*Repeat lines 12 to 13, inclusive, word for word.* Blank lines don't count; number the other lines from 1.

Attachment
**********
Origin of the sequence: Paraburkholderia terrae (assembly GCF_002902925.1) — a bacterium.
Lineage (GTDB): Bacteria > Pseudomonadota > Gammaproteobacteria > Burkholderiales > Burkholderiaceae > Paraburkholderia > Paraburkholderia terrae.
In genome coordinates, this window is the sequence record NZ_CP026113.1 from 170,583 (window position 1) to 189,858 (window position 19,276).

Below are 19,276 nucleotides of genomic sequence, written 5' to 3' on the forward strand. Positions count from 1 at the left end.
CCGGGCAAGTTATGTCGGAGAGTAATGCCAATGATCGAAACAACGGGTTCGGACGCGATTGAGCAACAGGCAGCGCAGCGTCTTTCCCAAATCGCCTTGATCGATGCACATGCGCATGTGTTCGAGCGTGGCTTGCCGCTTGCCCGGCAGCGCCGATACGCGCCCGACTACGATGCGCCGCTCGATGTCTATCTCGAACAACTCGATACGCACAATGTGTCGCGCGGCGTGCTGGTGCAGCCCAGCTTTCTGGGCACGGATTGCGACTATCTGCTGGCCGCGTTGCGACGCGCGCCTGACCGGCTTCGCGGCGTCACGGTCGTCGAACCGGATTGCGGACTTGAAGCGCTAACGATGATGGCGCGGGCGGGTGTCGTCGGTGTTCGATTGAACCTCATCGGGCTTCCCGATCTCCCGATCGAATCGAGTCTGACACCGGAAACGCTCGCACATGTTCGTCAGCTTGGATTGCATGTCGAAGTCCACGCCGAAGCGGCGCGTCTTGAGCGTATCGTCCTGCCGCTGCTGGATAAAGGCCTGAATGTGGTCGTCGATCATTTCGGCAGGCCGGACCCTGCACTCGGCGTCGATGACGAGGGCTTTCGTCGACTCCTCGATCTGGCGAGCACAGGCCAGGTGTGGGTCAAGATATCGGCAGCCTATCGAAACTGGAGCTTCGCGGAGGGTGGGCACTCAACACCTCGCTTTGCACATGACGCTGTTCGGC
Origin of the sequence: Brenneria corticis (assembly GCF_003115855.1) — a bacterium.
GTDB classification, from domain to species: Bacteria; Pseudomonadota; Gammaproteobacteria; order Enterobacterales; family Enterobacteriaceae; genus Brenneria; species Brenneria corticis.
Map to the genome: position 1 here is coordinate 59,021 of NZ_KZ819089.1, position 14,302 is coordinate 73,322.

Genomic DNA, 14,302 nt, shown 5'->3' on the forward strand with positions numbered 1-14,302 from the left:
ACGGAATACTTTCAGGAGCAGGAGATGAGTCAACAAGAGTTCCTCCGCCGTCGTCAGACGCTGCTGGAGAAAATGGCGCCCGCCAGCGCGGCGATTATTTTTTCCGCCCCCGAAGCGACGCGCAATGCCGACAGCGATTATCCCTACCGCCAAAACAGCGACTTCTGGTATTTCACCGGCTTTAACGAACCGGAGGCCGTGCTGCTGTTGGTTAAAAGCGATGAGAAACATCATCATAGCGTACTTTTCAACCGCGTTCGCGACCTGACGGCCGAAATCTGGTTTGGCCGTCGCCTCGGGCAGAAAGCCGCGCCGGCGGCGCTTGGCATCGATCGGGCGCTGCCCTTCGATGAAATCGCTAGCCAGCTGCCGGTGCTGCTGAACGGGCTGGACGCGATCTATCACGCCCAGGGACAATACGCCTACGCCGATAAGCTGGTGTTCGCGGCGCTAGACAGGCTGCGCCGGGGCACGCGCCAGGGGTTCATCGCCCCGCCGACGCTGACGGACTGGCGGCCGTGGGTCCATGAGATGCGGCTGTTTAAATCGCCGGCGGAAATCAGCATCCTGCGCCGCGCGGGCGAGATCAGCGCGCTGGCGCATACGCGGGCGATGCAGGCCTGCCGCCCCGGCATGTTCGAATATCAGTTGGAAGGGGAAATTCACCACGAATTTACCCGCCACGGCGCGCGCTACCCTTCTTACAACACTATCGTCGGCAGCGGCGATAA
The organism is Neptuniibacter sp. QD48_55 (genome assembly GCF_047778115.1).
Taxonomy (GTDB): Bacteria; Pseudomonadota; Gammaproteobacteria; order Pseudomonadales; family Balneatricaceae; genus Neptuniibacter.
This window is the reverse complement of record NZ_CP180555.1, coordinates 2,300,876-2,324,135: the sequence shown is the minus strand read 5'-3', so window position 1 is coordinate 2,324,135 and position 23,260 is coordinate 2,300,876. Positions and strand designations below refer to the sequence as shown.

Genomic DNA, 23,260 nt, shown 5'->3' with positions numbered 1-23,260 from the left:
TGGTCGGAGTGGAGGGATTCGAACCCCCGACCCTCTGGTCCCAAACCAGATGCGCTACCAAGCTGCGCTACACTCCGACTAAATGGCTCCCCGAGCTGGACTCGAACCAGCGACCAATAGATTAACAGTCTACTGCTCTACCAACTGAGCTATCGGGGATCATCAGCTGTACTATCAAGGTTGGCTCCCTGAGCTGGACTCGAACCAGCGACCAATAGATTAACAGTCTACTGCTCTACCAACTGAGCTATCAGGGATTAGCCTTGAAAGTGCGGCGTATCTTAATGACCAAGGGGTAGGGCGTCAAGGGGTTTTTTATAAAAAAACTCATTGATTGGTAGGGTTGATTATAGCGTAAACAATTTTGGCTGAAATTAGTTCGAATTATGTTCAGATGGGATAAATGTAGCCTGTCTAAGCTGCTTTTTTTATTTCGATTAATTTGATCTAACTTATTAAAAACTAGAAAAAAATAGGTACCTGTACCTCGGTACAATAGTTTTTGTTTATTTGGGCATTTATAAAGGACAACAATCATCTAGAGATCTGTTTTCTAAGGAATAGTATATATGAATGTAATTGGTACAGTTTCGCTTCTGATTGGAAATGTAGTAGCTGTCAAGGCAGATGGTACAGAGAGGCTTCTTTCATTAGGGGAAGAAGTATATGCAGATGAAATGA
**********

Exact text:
Taxonomy (GTDB): Bacteria; Pseudomonadota; Gammaproteobacteria; order Pseudomonadales; family Balneatricaceae; genus Neptuniibacter.
This window is the reverse complement of record NZ_CP180555.1, coordinates 2,300,876-2,324,135: the sequence shown is the minus strand read 5'-3', so window position 1 is coordinate 2,324,135 and position 23,260 is coordinate 2,300,876. Positions and strand designations below refer to the sequence as shown.